Rookie Dud: CB Jumal Rolle
- You can't say the same about undrafted cornerback Jumal Rolle, who often found himself being the target of the quarterback whenever he was on the field. Although he had the interception against the Colts, Rolle has struggled all throughout camp and also doesn't have the solid frame that the Bills are likely looking for in their boundary cornerbacks. He just couldn't adjust or get a handle on what it takes to stay with receivers in the NFL.
Camp LVP Runners-Up: S Da'Norris Searcy & LG Doug Legursky
- A holdover from the last coaching staff, safety Da'Norris Searcy has not only been passed by first-year safety Aaron Williams, but he's shown to be a liability in coverage time and time again. When Jairus Byrd comes back to practice, Searcy will be the one shifting into the backup role and maybe even fighting for a spot on the active roster. Left guard Doug Legursky failed to take advantage of a big opportunity at St. John Fisher College. Colin Brown was ripe for the picking when he struggled as the first-team left guard, but Legursky did nothing with his time with the starters and also helped increase the gap between the two players with poor play through the rest of camp. Legursky is a smaller guy that can get overpowered by much more physically imposing players. It looks as though Brown is closer and closer to nailing down that starting left guard job.
Camp MVP Runners-Up: OLB Jerry Hughes & DL Alex Carrington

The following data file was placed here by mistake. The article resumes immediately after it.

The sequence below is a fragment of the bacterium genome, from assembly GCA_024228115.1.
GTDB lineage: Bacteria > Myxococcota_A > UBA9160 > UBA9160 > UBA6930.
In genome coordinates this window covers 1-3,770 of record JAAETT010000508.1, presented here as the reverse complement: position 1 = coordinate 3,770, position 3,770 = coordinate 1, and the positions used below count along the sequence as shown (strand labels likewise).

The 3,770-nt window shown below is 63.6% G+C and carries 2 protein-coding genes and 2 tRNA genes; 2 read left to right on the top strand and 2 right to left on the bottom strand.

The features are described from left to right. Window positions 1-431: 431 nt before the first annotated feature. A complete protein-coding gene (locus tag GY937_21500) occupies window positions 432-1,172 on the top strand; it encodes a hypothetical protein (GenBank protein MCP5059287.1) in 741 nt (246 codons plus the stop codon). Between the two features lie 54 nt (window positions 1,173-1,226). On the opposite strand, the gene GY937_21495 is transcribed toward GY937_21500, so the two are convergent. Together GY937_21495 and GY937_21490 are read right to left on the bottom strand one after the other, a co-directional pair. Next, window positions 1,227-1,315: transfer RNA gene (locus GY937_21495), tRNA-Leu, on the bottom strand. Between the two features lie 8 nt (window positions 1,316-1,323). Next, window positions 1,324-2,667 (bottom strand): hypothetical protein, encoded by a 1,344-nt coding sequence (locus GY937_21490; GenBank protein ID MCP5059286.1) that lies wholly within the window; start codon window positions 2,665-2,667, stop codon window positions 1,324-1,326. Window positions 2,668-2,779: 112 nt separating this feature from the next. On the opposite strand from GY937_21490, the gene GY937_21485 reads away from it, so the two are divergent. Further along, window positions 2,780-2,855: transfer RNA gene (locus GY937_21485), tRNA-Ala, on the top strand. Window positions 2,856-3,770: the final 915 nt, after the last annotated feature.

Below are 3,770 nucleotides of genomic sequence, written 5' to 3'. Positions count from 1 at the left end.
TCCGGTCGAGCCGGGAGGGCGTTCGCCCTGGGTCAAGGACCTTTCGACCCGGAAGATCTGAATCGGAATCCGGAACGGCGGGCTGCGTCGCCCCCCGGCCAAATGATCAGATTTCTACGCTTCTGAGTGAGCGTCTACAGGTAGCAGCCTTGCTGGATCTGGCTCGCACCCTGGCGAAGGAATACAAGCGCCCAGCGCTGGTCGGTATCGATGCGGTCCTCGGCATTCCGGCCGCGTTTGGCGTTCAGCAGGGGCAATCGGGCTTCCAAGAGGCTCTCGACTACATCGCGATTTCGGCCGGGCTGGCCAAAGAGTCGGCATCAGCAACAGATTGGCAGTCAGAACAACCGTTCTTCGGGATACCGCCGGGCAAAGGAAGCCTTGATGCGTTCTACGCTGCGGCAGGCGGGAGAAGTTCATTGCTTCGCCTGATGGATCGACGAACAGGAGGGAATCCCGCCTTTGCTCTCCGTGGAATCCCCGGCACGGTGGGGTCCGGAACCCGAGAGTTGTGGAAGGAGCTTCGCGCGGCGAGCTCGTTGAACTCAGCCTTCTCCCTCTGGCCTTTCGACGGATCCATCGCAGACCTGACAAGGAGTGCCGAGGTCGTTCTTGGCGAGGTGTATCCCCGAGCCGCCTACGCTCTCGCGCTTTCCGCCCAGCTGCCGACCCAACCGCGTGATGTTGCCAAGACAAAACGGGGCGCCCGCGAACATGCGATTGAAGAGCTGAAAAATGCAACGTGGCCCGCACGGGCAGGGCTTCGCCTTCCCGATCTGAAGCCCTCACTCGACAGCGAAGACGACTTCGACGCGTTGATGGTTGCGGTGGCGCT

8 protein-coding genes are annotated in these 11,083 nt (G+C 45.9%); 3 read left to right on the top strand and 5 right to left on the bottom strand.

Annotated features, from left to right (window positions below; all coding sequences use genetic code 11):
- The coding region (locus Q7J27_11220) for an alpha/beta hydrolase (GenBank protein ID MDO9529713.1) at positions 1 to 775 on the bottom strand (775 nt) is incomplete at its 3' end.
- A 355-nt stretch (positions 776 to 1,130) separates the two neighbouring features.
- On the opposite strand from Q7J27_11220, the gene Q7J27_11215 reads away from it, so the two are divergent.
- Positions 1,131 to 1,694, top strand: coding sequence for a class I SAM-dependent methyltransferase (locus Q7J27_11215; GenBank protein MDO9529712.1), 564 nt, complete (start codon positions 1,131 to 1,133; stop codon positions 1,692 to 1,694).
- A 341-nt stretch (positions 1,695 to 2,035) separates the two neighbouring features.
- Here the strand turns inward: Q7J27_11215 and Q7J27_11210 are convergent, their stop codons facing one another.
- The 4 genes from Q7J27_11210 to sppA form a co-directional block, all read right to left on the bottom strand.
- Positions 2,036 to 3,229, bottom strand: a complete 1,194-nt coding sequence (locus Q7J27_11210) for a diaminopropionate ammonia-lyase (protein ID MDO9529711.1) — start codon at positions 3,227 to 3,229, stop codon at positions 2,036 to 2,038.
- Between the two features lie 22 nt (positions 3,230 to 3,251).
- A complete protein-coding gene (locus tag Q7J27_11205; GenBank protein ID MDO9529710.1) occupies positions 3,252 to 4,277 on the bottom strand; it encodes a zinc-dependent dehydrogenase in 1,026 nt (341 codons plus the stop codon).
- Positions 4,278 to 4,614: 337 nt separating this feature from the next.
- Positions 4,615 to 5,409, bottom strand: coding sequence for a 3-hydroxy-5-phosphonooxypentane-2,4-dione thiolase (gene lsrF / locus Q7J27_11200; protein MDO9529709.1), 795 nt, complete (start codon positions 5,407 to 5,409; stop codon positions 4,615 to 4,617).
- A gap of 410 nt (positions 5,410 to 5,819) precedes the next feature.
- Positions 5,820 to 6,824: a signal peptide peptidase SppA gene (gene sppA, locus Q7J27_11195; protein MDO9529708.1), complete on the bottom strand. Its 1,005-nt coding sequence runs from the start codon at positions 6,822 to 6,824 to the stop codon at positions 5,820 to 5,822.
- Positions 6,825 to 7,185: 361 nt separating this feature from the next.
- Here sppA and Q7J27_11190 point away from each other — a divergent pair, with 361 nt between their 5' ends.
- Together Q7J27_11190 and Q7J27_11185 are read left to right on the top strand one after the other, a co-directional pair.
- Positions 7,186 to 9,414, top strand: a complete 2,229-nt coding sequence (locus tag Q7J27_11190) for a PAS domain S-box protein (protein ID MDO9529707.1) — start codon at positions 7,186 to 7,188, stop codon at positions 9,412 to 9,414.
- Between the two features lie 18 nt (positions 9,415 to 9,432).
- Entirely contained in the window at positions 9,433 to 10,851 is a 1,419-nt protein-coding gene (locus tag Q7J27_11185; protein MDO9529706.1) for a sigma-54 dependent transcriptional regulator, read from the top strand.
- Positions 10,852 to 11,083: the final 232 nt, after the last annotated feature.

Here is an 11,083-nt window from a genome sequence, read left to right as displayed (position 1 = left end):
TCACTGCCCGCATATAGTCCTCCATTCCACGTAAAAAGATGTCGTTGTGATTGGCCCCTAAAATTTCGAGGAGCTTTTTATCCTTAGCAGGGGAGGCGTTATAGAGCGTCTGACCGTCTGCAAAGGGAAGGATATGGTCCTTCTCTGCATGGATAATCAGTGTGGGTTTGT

- After trading linebacker Kelvin Sheppard to Indianapolis, the Bills took a chance on former first-round pick Jerry Hughes. The designated pass rusher had an incredibly slow start with the Colts and aimed to turn it all around once he got to western New York. Through spring and summer: mission accomplished. Throughout all of spring, training camp and the first two preseason games, Hughes made at least one big play per day. He's proven through camp that he has the ability to consistently get to the quarterback, but that success isn't necessarily guaranteed in the NFL. Even so, Hughes has put himself in great position to have his best season as a NFL player. In 2012, defensive lineman Alex Carrington had a very poor camp, even leading to earning 'Camp LVP Runner-Up' honors after the practices had wrapped up. However, during the season a light went on for Carrington and it seems that no one has flicked the switch off since. The coaching staff raves about the defensive lineman, and he seems eager to learn any tricks to help bot himself and his team improve. His presence could give the Bills one heck of a defensive line if he keeps it up.
Camp LVP: OT Zebrie Sanders
- Nearly coming away with the 'Rookie Dud' honors in 2012, the problems haven't stopped for former fifth-round pick Zebrie Sanders. Granted, last year Sanders had a lot of surgery done while he was on Injured Reserve. However, that does not make excuses for the lack of technique and consistency Sanders failed to exhibit at St. John Fisher College in 2013. Like Da'Norris Searcy, Sanders is a pick from the last coaching staff so don't expect the team to be loyal just because at one time he was a draft pick. Sanders ran mostly with the third-team and could never get out of his own way even against lesser competition.
Camp MVP: CB Stephon Gilmore
- Watching second-year cornerback Stephon Gilmore cover up receivers play after play, and practice after practice, it really makes you believe a breakout campaign could be on the way for the young player. Out there for a multitude of plays throughout camp, you can only count on maybe two hands how many times he was beat on a catch during an actual practice. Gilmore has been poised, consistent and he's even making plays on the ball to force turnovers. If he can transition his play from camp into the regular season, he could be on the cusp of being one of the next great cornerbacks in the NFL.